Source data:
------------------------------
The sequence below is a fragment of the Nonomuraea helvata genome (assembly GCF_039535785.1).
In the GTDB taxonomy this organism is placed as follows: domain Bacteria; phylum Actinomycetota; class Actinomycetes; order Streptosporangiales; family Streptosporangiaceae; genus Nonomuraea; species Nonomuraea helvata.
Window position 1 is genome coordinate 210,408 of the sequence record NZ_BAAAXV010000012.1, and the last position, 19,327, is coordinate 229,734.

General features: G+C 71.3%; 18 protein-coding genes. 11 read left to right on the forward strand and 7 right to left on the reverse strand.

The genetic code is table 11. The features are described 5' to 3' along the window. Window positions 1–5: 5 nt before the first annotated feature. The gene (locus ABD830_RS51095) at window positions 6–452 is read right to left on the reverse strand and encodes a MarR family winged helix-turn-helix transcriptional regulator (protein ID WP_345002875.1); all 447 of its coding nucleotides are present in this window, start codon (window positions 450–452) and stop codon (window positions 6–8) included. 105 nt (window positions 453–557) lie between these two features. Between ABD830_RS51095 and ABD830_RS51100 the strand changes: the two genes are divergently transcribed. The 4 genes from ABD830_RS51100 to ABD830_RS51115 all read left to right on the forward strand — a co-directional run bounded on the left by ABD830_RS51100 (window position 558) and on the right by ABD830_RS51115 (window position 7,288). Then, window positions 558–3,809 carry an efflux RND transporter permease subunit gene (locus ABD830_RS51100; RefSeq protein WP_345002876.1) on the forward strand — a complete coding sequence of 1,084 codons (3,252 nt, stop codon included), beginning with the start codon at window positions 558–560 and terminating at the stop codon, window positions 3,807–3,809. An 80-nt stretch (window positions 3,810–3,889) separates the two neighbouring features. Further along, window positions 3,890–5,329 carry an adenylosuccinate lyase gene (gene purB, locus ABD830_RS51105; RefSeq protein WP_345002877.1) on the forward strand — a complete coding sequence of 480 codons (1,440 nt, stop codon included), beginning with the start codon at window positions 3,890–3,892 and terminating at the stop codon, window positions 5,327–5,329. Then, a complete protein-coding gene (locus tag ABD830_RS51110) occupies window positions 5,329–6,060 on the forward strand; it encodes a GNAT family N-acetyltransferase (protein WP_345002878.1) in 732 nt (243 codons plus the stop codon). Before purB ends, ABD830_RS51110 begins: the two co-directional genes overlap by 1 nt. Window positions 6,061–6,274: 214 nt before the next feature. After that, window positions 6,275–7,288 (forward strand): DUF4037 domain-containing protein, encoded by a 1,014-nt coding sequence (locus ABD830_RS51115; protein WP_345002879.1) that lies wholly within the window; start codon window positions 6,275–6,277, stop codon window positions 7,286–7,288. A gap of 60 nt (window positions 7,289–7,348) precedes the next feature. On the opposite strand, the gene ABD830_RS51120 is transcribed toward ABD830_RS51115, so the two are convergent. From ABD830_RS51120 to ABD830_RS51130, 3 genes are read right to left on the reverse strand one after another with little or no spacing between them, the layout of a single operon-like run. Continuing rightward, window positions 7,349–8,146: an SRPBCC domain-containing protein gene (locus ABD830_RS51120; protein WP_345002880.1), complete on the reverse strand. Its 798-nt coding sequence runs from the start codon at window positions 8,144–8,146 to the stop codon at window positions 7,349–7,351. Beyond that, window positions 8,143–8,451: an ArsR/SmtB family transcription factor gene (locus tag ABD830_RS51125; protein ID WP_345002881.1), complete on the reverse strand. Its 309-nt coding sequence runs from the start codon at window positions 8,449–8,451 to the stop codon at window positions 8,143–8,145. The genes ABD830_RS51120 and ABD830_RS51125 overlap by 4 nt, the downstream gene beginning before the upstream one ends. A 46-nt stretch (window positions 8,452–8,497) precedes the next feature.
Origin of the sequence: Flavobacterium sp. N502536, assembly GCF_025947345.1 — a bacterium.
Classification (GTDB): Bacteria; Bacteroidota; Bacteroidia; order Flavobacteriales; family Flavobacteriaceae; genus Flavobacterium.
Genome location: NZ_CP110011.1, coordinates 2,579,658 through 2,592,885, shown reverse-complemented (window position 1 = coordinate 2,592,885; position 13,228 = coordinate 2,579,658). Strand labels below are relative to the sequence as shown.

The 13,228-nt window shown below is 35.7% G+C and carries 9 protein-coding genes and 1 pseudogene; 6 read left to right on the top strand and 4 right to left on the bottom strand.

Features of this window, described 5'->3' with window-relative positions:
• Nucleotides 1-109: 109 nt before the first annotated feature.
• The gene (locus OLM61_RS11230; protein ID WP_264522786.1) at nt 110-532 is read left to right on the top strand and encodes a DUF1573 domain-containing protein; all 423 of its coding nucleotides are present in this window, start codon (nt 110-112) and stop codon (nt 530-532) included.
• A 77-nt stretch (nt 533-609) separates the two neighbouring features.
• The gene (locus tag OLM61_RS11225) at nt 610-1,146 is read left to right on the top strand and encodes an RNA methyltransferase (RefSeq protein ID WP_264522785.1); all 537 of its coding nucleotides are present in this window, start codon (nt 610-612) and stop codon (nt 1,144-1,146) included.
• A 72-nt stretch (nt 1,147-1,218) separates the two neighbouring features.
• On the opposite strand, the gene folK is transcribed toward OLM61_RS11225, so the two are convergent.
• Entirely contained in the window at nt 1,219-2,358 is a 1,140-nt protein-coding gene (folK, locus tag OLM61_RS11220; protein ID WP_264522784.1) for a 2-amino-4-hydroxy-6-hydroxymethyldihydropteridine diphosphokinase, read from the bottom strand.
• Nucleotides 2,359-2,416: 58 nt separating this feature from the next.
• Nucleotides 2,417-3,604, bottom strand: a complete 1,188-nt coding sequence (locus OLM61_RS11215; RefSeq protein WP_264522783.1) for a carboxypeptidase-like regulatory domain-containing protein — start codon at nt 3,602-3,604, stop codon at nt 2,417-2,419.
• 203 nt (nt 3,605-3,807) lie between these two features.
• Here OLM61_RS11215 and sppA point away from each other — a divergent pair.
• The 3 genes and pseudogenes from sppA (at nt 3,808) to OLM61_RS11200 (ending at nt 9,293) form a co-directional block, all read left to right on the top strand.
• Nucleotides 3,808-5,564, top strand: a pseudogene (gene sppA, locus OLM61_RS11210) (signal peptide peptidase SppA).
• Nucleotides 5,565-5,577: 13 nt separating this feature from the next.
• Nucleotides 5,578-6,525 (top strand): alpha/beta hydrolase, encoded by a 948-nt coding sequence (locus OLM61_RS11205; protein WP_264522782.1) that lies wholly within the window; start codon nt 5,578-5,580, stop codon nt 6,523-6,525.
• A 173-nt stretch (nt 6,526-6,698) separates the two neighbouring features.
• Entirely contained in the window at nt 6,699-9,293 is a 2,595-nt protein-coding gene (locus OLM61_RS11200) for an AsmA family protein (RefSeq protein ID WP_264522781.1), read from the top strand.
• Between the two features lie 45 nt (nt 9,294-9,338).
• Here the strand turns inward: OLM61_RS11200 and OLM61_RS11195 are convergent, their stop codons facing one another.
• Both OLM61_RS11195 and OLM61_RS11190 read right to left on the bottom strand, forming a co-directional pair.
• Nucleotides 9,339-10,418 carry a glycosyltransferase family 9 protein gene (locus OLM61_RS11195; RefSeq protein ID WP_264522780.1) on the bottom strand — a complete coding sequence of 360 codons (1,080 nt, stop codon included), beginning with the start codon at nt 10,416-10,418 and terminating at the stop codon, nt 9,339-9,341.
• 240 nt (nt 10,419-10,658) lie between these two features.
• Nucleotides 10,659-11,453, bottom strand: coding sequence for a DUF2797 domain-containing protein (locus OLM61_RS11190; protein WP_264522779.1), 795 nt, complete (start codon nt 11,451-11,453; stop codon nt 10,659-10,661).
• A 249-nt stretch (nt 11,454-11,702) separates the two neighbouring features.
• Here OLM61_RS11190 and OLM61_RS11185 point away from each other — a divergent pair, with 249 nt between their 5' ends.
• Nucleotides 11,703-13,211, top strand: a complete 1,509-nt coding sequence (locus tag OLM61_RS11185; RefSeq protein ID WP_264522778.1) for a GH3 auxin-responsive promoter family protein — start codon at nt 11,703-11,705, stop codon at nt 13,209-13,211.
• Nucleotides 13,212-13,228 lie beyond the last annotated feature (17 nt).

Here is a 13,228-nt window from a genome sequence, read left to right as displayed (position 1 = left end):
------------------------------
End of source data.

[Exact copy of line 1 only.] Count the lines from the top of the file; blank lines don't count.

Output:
The sequence below is a fragment of the Nonomuraea helvata genome (assembly GCF_039535785.1).